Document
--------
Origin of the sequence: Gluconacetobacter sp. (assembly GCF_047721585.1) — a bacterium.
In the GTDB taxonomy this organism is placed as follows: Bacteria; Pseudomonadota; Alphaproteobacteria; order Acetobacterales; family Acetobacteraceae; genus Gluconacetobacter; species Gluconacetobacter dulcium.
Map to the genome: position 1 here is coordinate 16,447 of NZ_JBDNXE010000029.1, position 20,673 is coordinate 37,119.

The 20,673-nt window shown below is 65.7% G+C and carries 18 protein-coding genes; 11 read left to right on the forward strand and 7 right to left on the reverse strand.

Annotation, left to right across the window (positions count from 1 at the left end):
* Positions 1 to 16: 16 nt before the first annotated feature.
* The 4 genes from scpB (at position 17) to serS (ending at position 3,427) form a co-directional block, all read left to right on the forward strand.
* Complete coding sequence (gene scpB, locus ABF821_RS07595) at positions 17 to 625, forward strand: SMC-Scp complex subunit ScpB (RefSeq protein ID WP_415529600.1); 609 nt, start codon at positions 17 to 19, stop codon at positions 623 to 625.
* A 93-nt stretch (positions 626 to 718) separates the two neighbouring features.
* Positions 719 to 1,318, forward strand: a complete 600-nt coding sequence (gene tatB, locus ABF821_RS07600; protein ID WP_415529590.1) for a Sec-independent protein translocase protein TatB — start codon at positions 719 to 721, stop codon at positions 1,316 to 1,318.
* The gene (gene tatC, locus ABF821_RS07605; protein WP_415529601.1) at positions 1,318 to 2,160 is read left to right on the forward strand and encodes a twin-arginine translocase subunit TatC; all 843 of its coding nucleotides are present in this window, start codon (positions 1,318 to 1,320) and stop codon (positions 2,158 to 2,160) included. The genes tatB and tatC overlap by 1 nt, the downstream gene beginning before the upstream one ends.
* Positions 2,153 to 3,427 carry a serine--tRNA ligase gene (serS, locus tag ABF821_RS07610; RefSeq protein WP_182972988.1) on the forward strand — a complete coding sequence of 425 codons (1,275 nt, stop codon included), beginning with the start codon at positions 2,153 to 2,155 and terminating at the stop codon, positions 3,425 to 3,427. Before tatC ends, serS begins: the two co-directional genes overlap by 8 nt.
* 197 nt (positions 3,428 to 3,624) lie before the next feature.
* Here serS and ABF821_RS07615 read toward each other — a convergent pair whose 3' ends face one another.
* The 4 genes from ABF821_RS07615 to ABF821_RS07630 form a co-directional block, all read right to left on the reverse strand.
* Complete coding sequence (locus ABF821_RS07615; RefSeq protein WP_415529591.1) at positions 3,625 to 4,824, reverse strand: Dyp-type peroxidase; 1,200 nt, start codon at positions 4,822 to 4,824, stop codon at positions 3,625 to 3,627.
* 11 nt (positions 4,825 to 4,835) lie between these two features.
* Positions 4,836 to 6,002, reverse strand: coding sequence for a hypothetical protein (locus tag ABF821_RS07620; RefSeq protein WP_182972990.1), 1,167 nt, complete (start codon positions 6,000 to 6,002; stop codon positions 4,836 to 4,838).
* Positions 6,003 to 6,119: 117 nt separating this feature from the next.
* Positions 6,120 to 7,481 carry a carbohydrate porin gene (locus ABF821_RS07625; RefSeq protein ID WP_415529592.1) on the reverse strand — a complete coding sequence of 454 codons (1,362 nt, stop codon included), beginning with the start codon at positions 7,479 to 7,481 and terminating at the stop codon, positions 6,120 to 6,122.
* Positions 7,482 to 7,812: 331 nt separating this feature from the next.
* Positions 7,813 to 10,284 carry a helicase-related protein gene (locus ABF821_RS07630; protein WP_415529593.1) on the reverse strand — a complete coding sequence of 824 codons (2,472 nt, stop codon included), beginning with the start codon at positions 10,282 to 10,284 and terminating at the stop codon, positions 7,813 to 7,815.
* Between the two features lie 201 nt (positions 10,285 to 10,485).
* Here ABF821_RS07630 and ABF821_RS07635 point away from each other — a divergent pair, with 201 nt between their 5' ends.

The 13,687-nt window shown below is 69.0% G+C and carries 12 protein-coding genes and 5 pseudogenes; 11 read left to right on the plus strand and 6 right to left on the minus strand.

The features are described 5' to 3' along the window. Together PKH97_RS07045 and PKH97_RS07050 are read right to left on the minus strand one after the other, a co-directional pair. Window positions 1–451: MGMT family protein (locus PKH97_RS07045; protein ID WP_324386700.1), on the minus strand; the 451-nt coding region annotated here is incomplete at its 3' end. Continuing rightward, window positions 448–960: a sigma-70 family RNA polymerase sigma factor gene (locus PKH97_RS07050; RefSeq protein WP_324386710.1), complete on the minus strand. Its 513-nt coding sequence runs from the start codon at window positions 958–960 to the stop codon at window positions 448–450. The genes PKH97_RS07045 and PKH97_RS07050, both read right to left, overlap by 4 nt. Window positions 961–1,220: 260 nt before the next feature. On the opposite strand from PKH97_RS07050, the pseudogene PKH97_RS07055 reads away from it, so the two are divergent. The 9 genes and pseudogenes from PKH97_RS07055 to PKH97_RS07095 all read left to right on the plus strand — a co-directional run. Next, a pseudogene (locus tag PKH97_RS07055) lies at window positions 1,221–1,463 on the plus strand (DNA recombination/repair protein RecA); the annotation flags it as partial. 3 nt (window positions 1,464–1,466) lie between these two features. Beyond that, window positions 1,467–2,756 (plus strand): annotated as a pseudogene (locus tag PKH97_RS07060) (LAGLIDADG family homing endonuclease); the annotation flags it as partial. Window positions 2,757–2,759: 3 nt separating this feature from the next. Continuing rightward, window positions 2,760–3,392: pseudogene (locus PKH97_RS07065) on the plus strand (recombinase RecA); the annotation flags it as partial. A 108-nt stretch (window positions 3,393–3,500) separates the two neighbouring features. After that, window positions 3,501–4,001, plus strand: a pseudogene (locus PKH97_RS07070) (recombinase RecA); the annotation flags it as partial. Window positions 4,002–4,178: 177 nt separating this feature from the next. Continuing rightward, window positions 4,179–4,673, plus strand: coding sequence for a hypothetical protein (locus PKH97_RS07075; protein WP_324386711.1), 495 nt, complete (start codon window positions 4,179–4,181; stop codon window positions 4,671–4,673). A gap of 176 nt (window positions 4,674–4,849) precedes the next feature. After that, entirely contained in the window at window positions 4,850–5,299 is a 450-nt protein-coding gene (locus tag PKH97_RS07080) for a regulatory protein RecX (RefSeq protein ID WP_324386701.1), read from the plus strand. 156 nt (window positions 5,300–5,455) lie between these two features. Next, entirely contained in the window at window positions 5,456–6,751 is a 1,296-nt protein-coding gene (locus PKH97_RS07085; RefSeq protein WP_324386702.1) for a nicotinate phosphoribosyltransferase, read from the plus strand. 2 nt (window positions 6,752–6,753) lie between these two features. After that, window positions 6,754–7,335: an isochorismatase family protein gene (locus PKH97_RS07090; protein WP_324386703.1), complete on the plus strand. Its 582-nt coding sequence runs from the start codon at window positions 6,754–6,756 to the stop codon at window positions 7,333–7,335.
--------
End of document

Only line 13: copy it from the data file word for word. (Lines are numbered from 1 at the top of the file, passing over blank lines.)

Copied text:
* 197 nt (positions 3,428 to 3,624) lie before the next feature.